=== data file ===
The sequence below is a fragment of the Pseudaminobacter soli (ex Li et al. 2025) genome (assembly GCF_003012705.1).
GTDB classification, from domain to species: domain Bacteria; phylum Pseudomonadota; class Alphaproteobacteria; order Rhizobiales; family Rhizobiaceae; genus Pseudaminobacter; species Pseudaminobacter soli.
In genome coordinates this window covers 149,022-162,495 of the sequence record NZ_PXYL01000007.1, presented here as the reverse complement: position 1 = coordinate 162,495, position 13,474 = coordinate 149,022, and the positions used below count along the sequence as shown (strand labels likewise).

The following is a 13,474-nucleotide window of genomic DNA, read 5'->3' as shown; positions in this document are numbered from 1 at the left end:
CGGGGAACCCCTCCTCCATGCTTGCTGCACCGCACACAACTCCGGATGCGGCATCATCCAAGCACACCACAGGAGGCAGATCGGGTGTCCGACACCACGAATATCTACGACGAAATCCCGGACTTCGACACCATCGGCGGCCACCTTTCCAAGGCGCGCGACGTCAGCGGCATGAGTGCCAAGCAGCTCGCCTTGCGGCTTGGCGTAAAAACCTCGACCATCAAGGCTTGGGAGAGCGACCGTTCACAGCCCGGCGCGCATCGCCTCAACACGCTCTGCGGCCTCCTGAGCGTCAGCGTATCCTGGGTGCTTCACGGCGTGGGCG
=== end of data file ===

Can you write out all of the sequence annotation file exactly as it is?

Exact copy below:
The sequence below is a fragment of the Pseudaminobacter soli (ex Li et al. 2025) genome (assembly GCF_003012705.1).
GTDB classification, from domain to species: domain Bacteria; phylum Pseudomonadota; class Alphaproteobacteria; order Rhizobiales; family Rhizobiaceae; genus Pseudaminobacter; species Pseudaminobacter soli.
In genome coordinates this window covers 149,022-162,495 of the sequence record NZ_PXYL01000007.1, presented here as the reverse complement: position 1 = coordinate 162,495, position 13,474 = coordinate 149,022, and the positions used below count along the sequence as shown (strand labels likewise).

The following is a 13,474-nucleotide window of genomic DNA, read 5'->3' as shown; positions in this document are numbered from 1 at the left end:
CGGGGAACCCCTCCTCCATGCTTGCTGCACCGCACACAACTCCGGATGCGGCATCATCCAAGCACACCACAGGAGGCAGATCGGGTGTCCGACACCACGAATATCTACGACGAAATCCCGGACTTCGACACCATCGGCGGCCACCTTTCCAAGGCGCGCGACGTCAGCGGCATGAGTGCCAAGCAGCTCGCCTTGCGGCTTGGCGTAAAAACCTCGACCATCAAGGCTTGGGAGAGCGACCGTTCACAGCCCGGCGCGCATCGCCTCAACACGCTCTGCGGCCTCCTGAGCGTCAGCGTATCCTGGGTGCTTCACGGCGTGGGCG